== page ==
Childhood Obesity Increasing Rapidly
Approximately 40 percent of today’s high school students and young adults had experienced obesity or could be categorized as overweight before leaving primary school.
Children born in the 2000s experienced rates of obesity at higher levels and at younger ages than children 12 years earlier, despite public health campaigns and interventions aimed at preventing obesity.
Non-Black Hispanic kindergartners had a 29 percent higher incidence of developing obesity by fifth grade compared to non-Black Hispanic kindergartners 12 years earlier.
Risk of developing obesity in primary school among the most economically disadvantaged groups increased by 15 percent.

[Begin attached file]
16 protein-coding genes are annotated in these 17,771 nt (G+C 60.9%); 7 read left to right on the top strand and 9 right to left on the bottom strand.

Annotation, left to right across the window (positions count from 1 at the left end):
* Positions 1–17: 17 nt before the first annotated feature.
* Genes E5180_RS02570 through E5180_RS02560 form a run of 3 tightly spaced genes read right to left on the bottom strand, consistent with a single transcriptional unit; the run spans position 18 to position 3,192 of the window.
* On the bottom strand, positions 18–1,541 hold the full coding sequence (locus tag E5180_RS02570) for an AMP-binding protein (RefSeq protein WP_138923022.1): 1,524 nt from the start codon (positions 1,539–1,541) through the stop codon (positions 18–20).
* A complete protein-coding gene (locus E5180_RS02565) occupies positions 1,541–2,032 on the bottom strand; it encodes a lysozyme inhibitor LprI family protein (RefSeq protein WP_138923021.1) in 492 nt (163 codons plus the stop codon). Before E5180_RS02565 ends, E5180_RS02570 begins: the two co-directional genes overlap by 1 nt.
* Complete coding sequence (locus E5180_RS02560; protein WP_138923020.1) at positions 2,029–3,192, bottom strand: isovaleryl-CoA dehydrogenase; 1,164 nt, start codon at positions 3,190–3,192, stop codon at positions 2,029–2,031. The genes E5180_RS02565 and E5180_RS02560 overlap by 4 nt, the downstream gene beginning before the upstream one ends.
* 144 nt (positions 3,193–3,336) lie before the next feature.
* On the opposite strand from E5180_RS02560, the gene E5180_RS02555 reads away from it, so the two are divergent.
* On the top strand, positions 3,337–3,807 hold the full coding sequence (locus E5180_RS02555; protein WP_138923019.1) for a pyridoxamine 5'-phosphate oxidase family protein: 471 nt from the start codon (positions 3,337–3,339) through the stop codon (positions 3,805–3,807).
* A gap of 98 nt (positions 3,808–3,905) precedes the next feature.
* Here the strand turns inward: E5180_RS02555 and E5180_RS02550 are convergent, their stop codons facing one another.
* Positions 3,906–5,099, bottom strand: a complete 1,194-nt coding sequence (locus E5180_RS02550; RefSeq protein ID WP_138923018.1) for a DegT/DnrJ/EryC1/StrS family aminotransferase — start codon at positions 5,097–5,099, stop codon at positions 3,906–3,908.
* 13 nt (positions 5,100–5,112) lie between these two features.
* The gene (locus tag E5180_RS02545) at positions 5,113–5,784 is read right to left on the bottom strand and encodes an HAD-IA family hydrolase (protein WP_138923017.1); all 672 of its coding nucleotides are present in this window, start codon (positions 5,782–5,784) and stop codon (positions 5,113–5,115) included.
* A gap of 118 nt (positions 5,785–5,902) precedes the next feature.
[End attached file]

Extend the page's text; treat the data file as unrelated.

“These worrying data indicate that the childhood obesity epidemic in the United States continues to grow and get more serious. Our knowledge about effective interventions to fight this also seems limited,” says Narayan. “We urgently need an aggressive national strategy for interdisciplinary research and public health to stem the tide of childhood obesity and its consequences in the US and worldwide.”
Cunningham adds, “For decades, we have seen the number of children with obesity increasing, in spite of extensive efforts from many parents and policy makers to improve children’s nutrition, physical activity and living environments. Have these efforts worked? Is obesity finally receding? Our findings indicate that no, obesity must continue to be a public health priority.”